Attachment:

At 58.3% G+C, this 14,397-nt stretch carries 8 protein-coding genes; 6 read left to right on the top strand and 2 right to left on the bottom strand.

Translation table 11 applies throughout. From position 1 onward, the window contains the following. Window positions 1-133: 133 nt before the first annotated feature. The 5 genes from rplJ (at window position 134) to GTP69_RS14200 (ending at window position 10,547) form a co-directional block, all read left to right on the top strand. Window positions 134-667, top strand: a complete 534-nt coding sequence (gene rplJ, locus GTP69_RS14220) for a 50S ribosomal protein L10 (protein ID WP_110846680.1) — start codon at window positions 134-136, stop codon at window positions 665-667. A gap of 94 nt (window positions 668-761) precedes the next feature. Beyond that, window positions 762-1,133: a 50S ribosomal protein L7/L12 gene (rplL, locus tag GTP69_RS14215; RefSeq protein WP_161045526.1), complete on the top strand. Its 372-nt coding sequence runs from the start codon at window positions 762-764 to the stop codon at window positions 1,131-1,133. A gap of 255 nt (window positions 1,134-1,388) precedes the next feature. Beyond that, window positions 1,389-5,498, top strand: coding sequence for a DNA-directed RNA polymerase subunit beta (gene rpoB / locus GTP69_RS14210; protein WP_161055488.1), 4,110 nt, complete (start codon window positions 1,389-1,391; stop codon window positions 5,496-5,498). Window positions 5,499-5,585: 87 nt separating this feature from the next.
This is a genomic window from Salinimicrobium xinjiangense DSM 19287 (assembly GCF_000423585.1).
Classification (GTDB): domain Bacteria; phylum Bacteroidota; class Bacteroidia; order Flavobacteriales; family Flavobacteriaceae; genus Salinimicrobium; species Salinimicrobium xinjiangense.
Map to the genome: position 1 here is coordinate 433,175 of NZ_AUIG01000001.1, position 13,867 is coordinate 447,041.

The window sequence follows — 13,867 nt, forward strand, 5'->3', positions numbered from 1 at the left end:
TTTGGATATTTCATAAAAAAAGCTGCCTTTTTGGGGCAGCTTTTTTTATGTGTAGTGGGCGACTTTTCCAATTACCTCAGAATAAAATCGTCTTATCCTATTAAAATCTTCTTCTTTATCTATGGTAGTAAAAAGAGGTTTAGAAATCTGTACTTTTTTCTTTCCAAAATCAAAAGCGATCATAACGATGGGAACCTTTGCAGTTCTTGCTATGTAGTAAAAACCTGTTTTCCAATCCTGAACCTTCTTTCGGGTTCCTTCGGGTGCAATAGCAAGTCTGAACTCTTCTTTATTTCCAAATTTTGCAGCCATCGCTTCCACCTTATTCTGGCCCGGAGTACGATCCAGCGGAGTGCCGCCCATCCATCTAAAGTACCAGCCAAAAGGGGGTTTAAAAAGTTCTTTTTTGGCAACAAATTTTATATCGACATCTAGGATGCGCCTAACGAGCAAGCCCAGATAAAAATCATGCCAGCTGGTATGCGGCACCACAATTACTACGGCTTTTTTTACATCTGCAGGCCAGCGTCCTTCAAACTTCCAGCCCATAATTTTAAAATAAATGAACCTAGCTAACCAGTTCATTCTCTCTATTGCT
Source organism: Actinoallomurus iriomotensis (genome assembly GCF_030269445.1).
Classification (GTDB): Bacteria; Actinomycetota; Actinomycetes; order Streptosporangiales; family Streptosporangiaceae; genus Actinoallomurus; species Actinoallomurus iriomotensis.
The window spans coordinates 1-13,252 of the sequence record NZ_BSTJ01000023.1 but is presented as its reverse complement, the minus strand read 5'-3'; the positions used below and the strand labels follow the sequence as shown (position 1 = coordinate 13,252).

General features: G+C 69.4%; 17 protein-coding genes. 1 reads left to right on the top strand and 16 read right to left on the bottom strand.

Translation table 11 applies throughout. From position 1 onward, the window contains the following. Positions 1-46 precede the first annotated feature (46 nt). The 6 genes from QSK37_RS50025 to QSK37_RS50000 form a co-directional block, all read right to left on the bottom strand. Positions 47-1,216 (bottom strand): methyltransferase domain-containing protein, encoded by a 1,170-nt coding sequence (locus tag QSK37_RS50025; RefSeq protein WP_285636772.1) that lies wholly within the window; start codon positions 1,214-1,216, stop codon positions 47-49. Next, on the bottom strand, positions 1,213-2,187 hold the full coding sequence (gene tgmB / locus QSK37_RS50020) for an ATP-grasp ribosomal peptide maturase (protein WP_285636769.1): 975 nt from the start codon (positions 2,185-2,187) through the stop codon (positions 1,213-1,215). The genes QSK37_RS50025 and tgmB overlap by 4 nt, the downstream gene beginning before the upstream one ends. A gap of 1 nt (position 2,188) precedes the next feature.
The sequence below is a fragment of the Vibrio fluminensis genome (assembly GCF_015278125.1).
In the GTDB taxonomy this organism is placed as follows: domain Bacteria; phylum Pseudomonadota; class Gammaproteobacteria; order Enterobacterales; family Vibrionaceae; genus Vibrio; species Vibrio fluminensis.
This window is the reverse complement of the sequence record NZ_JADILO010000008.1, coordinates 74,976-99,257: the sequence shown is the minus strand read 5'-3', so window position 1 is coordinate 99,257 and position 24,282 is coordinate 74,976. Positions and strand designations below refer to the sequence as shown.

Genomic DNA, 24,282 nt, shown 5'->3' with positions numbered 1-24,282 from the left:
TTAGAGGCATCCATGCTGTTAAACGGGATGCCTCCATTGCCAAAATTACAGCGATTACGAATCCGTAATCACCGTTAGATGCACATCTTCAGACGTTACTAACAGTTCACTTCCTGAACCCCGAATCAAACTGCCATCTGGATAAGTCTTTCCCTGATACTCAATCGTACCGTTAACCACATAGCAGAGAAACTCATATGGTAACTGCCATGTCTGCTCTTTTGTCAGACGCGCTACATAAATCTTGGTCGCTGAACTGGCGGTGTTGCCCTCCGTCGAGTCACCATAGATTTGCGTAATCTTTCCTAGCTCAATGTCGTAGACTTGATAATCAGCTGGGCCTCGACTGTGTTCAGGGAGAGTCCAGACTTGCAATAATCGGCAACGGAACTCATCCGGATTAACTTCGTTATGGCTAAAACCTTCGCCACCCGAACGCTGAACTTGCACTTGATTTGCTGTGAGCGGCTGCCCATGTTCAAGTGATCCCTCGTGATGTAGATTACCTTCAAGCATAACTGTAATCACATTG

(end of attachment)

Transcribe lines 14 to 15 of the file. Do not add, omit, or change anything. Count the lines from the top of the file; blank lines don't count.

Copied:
In the GTDB taxonomy this organism is placed as follows: domain Bacteria; phylum Pseudomonadota; class Gammaproteobacteria; order Enterobacterales; family Vibrionaceae; genus Vibrio; species Vibrio fluminensis.
This window is the reverse complement of the sequence record NZ_JADILO010000008.1, coordinates 74,976-99,257: the sequence shown is the minus strand read 5'-3', so window position 1 is coordinate 99,257 and position 24,282 is coordinate 74,976. Positions and strand designations below refer to the sequence as shown.